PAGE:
World Kinect Marine Profits Jumped to One-Year High in Q1 as Volumes Climbed

by Jack Jordan, Managing Editor, Ship & Bunker
Friday April 26, 2024

Marine fuel profits at World Kinect -- the world's second-largest bunker supplier, previously known as World Fuel Services -- jumped to a one-year high in the first quarter as delivered volumes jumped.

The firm saw income from marine operations of $26.8 million in Q1, down by 13% from the abnormally high level seen a year earlier but up by 38.9% from the level seen in Q4, it said in a results statement on its website. The company is the world's second-largest seller of marine fuels after Bunker Holding.

Gross profit from the marine segment was $48.4 million in Q1, down from $52 million a year earlier and up from $44 million in Q4.

The firm sold 4.3 million mt of bunker fuel in Q1, up by 1.2% on the year and on the quarter.

That left a Q1 profit margin on its bunker sales of $6.19/mt, down from $7.20/mt a year earlier and up from $4.51/mt in Q4. Since the start of 2015 the company's average marine profit margin has been $2.64/mt.

World Kinect is the new name for the firm's overall holding company, but it still remains known as World Fuel Services in its market operations.

Analyst Call

The year-on-year decline in marine profits can be attributed to abnormally strong profits seen the previous year, CFO Ira Birns said in a call with analysts on Thursday.

The fall was "driven principally by the reduction in market volatility when compared to what we experienced through 2022 and into the first quarter of 2023," Birns said.

"Sequentially, however, gross profit was up 10%, demonstrating our team's continued focus on driving solid returns in the current interest rate environment.

"As we look to the second quarter, while we expect marine gross profit to decline sequentially, principally driven by seasonality, year-over-year comparisons start to normalise as market volatility tapered off by the second quarter of last year.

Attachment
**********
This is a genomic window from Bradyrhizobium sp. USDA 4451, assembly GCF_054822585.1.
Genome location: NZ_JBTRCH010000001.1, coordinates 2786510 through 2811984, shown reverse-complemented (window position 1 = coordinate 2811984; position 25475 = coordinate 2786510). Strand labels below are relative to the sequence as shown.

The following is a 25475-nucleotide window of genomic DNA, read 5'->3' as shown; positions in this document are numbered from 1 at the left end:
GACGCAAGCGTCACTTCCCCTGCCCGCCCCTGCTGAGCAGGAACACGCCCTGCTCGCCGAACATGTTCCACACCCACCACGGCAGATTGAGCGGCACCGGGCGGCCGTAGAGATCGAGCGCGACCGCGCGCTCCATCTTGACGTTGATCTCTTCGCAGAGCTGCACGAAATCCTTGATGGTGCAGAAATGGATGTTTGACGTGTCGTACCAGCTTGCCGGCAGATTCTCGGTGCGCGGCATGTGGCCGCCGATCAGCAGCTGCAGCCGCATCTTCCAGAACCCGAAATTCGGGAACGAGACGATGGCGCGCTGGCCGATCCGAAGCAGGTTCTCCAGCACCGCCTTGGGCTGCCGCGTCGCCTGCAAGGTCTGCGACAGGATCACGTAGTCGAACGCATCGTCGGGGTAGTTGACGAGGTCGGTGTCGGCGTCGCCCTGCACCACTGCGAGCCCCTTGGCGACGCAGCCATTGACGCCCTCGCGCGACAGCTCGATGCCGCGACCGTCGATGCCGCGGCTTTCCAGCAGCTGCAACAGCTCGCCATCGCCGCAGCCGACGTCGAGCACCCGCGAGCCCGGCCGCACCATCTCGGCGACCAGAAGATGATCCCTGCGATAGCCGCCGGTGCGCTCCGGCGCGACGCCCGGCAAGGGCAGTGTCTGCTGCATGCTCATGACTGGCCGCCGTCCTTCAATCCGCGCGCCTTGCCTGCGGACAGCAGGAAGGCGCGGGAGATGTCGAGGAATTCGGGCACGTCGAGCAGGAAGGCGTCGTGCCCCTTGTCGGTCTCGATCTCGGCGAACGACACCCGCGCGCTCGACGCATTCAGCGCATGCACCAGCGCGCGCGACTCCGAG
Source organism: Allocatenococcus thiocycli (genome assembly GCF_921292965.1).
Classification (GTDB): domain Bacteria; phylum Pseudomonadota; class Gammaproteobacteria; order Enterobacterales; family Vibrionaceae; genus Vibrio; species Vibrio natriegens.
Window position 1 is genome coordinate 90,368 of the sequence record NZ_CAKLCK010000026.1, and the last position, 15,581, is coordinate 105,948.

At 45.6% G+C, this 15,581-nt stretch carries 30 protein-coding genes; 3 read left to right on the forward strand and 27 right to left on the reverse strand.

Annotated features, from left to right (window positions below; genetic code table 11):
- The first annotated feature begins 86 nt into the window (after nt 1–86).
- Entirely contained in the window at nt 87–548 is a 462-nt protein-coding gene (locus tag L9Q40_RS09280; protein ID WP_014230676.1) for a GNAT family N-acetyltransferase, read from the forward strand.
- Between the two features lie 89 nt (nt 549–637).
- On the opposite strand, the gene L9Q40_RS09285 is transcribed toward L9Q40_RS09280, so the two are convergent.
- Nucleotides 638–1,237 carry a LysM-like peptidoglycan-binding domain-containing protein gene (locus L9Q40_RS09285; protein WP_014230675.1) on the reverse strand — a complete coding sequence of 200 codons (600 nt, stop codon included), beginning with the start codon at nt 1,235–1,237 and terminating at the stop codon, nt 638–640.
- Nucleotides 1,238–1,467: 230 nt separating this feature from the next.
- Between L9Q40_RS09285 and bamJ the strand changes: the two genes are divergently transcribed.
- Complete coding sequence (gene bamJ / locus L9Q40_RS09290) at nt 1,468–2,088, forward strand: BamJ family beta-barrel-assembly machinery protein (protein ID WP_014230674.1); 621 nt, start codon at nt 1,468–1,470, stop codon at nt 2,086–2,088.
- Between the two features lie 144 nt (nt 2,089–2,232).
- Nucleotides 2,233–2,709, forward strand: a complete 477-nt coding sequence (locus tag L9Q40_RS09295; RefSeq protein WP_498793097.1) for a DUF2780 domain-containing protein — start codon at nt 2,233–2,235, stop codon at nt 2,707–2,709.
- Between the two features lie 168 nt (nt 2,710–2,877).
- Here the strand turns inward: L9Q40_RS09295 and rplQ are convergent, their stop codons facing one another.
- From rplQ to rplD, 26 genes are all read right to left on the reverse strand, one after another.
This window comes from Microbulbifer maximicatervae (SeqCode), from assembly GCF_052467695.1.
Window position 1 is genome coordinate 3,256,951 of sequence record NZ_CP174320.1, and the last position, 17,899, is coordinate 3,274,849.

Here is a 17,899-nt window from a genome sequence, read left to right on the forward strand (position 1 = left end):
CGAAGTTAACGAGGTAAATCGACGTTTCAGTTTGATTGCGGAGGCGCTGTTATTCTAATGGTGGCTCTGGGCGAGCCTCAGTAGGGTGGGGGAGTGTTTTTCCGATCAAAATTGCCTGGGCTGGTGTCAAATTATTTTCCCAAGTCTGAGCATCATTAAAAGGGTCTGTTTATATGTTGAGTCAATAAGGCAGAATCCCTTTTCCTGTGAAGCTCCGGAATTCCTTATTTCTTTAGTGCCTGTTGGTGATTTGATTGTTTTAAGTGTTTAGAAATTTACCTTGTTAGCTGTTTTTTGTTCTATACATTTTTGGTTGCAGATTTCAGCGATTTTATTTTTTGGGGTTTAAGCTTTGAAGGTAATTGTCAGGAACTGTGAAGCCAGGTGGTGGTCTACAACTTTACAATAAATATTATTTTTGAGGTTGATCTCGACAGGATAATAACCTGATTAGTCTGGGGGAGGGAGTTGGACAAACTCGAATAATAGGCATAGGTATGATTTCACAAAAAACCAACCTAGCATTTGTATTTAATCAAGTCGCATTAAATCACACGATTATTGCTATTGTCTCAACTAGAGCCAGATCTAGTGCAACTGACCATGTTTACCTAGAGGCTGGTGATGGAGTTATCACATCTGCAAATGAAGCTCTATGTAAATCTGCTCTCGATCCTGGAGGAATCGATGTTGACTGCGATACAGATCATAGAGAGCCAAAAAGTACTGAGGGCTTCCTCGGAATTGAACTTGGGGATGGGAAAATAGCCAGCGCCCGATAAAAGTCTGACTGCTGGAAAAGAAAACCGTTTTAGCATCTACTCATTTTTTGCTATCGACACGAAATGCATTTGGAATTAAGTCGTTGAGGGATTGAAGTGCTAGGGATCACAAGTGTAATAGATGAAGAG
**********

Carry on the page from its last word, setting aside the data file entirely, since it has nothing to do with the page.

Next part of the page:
"We are expecting second quarter results for marine to be generally in line with the prior year based on what we've seen quarter-to-date."

Volumes can be expected to remain stable in the second quarter, while margins may fall slightly, Birns added.

"I think volumes will be generally consistent with Q1," he said.

"But we're starting to see a little bit of softening in margin.

"The team has done a great job in keeping margins well above historical norms. We still expect them to remain well above those norms in the second quarter.

"But from what we're seeing so far, in April, they're coming in a little lighter than they did in the first quarter."

'Little Bump' From Red Sea Diversions

The firm's marine division has seen only a modest impact from diversions away from the Red Sea and Suez Canal, and this effect is already becoming less pronounced, CEO Michael Kasbar said on the call.

"It's extraordinary, the resiliency of the marketplace, and certainly shipping understands how to respond to disruptions, so, that's settling out a bit," Kasbar said.

"While there was an impact to some extent, and certainly that had material impact and still does on the fortunes of dry cargo and container and tanker, the impact in terms of the market coming together and sort of solving for that has settled down.

"So, not an enormous impact -- we got a little bit of a bump there, but that is pretty much settling down now."